12 Sep Who Gives a Fu** About Those Refugees
JUAN SAYS: We found this post on facebook and made us think deeper about the Syrians and our very own Lumads. Surely we care more about the traffic and the #Aldub sensation that has caught the country by storm, but we wouldn’t care about those who are losing their lives because of war, because of poverty, because of land issues. We just don’t care because it is not happening to us, nor does it directly affect us. But if we take the time, like we did, to read this story and put our selves in the shoes of the refugees and the Lumads, maybe we will start caring.
by Abdeirahman Dameen
You’re 29 years old with a wife, two children and a job. You have enough money, and can afford a few nice things, and you live in a small house in the city. Suddenly the political situation in your country changes and a few months later soldiers are gathered in front of your house. And in front of your neighbors’ houses. They say that if you don’t fight for them, they will shoot you. Your neighbor refuses. One shot. That’s it.
You overhear one of the soldiers telling your wife to spread her legs. Somehow you get rid of the soldiers and spend the night deep in thought. Suddenly you hear an explosion. Your house no longer has a living room. You run outside and see that the whole street is destroyed. Nothing is left standing. You take your family back into the house, and then you run to your parents’ house. It is no longer there. Nor are your parents. You look around and find an arm with your Mother’s ring on its finger. You can’t find any other sign of your parents.
“But asylum seekers have so many luxury goods! Smartphones, and designer clothes!”
You immediately forget it. You rush home, and tell your wife to get the children dressed. You grab a small bag, because anything bigger will be impossible to carry for a long time, and in it you pack essentials. Only 2 pieces of clothing each can fit in the bag.
What do you take? You will probably never see your home country again.
Not your family, not your neighbors, your workmates. But how can you stay in contact?
You hastily throw your smartphone and the charger in the bag.
Along with the few clothes, some bread and your small daughters favorite teddy.
“They can easily afford to get away. They aren’t poor!”
Because you could see the emergency coming, you have already scraped all your money together. You managed to save some money because of your well paid job. The kind people smuggler in the neighborhood charges 5,000 euros per person. You have 15,000 euros. With a bit of luck, you’ll all be able to go. If not, you will have to let your wife go. You love her and pray that you the smugglers will take you all. By now you are totally wiped out and have nothing else. Just your family and the bag. The journey to the border takes two weeks on foot. You are hungry and for the last week have barely eaten. You are weak, as is your wife. But at least the children have enough. They have cried for the whole 2 weeks. Half the time you have to carry your younger daughter. She is only 21 months old. A further 2 weeks and you arrive at sea.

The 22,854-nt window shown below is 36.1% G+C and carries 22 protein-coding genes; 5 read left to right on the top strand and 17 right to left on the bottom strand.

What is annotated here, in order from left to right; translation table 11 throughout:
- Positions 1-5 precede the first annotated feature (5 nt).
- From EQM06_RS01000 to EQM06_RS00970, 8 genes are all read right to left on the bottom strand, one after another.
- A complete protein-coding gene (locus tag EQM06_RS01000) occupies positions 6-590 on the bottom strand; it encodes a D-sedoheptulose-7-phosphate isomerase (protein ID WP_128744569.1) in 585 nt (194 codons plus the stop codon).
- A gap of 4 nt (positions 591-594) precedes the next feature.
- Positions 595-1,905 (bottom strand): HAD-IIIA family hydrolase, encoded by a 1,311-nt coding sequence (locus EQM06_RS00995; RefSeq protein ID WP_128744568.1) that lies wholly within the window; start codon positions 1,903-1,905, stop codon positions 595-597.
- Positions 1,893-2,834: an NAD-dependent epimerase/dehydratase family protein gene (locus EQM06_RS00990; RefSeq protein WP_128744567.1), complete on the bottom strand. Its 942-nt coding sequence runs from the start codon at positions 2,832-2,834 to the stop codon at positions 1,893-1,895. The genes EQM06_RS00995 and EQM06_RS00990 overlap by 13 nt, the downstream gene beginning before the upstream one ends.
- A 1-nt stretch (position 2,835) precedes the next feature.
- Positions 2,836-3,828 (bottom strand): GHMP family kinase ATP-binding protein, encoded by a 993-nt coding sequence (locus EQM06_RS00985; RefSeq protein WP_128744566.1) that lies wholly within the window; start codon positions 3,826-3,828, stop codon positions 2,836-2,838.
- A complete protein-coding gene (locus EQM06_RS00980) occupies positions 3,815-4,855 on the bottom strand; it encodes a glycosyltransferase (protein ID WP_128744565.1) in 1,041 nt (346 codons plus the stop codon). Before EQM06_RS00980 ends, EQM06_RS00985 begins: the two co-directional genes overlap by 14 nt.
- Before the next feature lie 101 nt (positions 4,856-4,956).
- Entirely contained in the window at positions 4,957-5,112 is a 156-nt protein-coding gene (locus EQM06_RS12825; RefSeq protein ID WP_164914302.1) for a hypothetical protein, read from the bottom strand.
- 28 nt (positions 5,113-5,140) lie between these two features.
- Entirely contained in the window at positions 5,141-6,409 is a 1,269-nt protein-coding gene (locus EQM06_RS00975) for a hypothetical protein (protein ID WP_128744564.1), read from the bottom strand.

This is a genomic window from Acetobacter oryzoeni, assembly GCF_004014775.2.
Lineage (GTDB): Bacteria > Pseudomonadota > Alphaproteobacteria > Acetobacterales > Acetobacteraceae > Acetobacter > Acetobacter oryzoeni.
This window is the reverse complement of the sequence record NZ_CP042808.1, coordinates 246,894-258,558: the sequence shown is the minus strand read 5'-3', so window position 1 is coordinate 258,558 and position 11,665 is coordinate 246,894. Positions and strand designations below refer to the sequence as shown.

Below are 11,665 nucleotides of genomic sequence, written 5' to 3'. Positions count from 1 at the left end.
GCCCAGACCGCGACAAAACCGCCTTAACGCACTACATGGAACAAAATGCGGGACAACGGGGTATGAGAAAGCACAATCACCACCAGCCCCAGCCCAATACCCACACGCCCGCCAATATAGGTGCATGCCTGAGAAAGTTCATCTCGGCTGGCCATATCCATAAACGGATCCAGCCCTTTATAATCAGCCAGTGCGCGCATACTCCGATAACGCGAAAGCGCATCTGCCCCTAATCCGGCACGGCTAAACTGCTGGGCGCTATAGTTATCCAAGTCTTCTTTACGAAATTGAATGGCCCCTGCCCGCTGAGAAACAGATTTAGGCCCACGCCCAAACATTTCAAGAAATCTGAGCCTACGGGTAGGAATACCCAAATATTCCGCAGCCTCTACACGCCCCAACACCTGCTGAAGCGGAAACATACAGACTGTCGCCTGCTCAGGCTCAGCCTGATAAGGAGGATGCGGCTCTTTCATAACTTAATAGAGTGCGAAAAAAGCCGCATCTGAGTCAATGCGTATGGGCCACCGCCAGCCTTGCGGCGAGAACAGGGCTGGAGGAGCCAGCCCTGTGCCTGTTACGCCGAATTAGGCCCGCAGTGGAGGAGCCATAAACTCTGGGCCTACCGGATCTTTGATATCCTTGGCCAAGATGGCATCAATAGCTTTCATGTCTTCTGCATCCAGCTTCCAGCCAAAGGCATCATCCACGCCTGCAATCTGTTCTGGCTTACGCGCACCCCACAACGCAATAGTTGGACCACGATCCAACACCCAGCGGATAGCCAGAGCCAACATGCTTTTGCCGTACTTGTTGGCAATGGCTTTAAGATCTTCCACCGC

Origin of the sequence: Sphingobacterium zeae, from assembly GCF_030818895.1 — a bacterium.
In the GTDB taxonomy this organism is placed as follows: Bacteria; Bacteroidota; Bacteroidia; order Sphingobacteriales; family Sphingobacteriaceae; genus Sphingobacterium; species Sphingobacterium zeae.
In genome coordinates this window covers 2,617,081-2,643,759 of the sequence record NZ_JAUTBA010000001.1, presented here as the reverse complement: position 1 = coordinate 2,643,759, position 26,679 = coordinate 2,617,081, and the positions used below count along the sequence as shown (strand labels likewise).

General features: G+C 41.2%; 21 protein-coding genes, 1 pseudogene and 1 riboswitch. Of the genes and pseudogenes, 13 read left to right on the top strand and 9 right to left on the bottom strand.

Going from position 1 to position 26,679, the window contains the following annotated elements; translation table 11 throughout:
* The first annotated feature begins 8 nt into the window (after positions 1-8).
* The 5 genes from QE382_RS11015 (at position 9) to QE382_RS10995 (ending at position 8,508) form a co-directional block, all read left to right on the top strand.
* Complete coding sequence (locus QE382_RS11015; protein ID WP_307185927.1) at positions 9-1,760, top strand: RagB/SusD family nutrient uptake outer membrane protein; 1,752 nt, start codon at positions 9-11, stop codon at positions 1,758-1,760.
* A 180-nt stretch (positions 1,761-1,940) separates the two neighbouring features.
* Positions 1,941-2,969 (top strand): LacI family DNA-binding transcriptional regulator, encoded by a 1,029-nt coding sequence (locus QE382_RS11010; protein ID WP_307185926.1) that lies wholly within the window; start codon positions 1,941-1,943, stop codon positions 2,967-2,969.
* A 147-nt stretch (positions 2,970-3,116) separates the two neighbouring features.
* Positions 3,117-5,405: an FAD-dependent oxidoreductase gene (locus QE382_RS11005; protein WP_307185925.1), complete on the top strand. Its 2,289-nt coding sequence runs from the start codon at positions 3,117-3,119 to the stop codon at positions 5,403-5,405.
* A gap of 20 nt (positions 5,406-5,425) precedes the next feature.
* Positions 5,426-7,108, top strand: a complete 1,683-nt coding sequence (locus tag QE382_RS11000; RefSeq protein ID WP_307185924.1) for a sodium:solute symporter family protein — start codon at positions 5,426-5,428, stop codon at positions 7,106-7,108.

In the middle of the night you’re loaded onto a ship with other refugees. You are lucky: your whole family can travel. The ship is so full that it threatens to capsize. You pray that you don’t drown. The people around you are crying and screaming. A few small children have died of thirst. The smugglers throw them overboard. Your wife sits, vacantly, in a corner. She hasn’t had anything to drink for 2 days. When the coast is in sight, you are loaded onto small boats. Your wife and the younger child are on one, you and your older child are on another. You are warned to stay silent so that nobody knows you’re there. Your older daughter understands. But your younger one in the other boat doesn’t. She doesn’t stop crying. The other refugees are getting nervous. They demand that your wife keeps the child quiet. She doesn’t manage it. One of the men grabs your daughter, rips her away from your wife and throws her overboard. You jump in after her, but you can’t find her again. Never again. In 3 months she would have turned 2 years old.
Isn’t that enough for you? They still have it too good here and have everything handed to them on a plate?
You don’t know how you, your wife and your older daughter manage to get to the country that takes you in. It’s as though everything is all foggy. Your wife hasn’t spoken a word since your daughter died. Your older daughter hasn’t let go of her sister’s teddy and is totally apathetic. But you have to keep going. You are just about to arrive at the emergency accommodation. It is 10pm. A man whose language you don’t understand takes you to a hall with camp beds. There are 500 beds all very close together. In the hall it’s stuffy and loud. You try to get your bearings, to understand what the people there want from you. But in reality you can barely stand up. You nearly wish that they had shot you. Instead you unpack your meager possessions: two items of clothing each and your smartphone. Then you spend your first night in a safe country. The next morning you’re given some clothes. Among the donated clothes are even branded ‘label’ clothes. And a toy for your daughter. You are given 140 euros. For the whole month.
”They’re safe here. Therefore they should be happy!”
Outside in the yard, dressed in your new clothes, you hold your smartphone high in the air and hope to have some reception. You need to know if anyone from your city is still alive. Then a ‘concerned citizen‘ comes by and abuses you. You don’t know why. You don’t understand “Go back to your own country!” You understand some things like “smartphone” and “handed everything on a plate.” Somebody translates it for you.
And now tell me how you feel and what you own? The answer to both parts of that is “Nothing.”